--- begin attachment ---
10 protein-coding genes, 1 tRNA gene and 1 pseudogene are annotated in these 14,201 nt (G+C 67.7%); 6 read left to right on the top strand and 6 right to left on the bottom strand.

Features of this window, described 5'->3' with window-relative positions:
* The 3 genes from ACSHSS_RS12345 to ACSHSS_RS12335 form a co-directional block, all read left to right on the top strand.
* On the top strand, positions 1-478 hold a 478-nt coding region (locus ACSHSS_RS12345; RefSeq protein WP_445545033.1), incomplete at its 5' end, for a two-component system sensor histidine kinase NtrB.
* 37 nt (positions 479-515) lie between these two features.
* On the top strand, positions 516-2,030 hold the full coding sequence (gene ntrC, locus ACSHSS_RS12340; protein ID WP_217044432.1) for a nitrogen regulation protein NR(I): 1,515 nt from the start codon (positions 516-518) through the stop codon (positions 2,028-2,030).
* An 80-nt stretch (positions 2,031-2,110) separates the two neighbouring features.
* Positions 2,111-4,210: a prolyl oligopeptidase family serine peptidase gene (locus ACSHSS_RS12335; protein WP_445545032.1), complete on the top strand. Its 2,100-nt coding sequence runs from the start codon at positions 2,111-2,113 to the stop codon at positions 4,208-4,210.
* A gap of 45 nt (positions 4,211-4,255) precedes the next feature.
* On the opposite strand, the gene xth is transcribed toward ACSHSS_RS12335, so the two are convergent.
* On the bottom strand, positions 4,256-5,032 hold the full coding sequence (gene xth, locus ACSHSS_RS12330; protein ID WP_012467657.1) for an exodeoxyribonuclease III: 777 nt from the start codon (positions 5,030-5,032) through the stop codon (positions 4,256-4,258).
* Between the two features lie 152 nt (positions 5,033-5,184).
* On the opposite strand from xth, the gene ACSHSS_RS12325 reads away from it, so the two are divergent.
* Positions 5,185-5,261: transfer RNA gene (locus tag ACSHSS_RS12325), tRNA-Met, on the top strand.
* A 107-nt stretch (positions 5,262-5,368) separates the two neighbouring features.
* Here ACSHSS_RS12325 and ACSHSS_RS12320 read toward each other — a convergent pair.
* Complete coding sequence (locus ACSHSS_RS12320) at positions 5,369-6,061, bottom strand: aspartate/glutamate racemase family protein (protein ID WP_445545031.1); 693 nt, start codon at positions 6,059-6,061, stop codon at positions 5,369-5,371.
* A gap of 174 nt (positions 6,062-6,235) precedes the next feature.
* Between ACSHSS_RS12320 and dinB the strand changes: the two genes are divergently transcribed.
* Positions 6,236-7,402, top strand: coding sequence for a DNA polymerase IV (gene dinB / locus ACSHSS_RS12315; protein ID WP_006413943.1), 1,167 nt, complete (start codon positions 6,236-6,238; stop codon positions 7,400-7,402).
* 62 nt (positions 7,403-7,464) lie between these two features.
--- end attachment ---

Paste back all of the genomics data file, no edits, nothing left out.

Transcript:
10 protein-coding genes, 1 tRNA gene and 1 pseudogene are annotated in these 14,201 nt (G+C 67.7%); 6 read left to right on the top strand and 6 right to left on the bottom strand.

Features of this window, described 5'->3' with window-relative positions:
* The 3 genes from ACSHSS_RS12345 to ACSHSS_RS12335 form a co-directional block, all read left to right on the top strand.
* On the top strand, positions 1-478 hold a 478-nt coding region (locus ACSHSS_RS12345; RefSeq protein WP_445545033.1), incomplete at its 5' end, for a two-component system sensor histidine kinase NtrB.
* 37 nt (positions 479-515) lie between these two features.
* On the top strand, positions 516-2,030 hold the full coding sequence (gene ntrC, locus ACSHSS_RS12340; protein ID WP_217044432.1) for a nitrogen regulation protein NR(I): 1,515 nt from the start codon (positions 516-518) through the stop codon (positions 2,028-2,030).
* An 80-nt stretch (positions 2,031-2,110) separates the two neighbouring features.
* Positions 2,111-4,210: a prolyl oligopeptidase family serine peptidase gene (locus ACSHSS_RS12335; protein WP_445545032.1), complete on the top strand. Its 2,100-nt coding sequence runs from the start codon at positions 2,111-2,113 to the stop codon at positions 4,208-4,210.
* A gap of 45 nt (positions 4,211-4,255) precedes the next feature.
* On the opposite strand, the gene xth is transcribed toward ACSHSS_RS12335, so the two are convergent.
* On the bottom strand, positions 4,256-5,032 hold the full coding sequence (gene xth, locus ACSHSS_RS12330; protein ID WP_012467657.1) for an exodeoxyribonuclease III: 777 nt from the start codon (positions 5,030-5,032) through the stop codon (positions 4,256-4,258).
* Between the two features lie 152 nt (positions 5,033-5,184).
* On the opposite strand from xth, the gene ACSHSS_RS12325 reads away from it, so the two are divergent.
* Positions 5,185-5,261: transfer RNA gene (locus tag ACSHSS_RS12325), tRNA-Met, on the top strand.
* A 107-nt stretch (positions 5,262-5,368) separates the two neighbouring features.
* Here ACSHSS_RS12325 and ACSHSS_RS12320 read toward each other — a convergent pair.
* Complete coding sequence (locus ACSHSS_RS12320) at positions 5,369-6,061, bottom strand: aspartate/glutamate racemase family protein (protein ID WP_445545031.1); 693 nt, start codon at positions 6,059-6,061, stop codon at positions 5,369-5,371.
* A gap of 174 nt (positions 6,062-6,235) precedes the next feature.
* Between ACSHSS_RS12320 and dinB the strand changes: the two genes are divergently transcribed.
* Positions 6,236-7,402, top strand: coding sequence for a DNA polymerase IV (gene dinB / locus ACSHSS_RS12315; protein ID WP_006413943.1), 1,167 nt, complete (start codon positions 6,236-6,238; stop codon positions 7,400-7,402).
* 62 nt (positions 7,403-7,464) lie between these two features.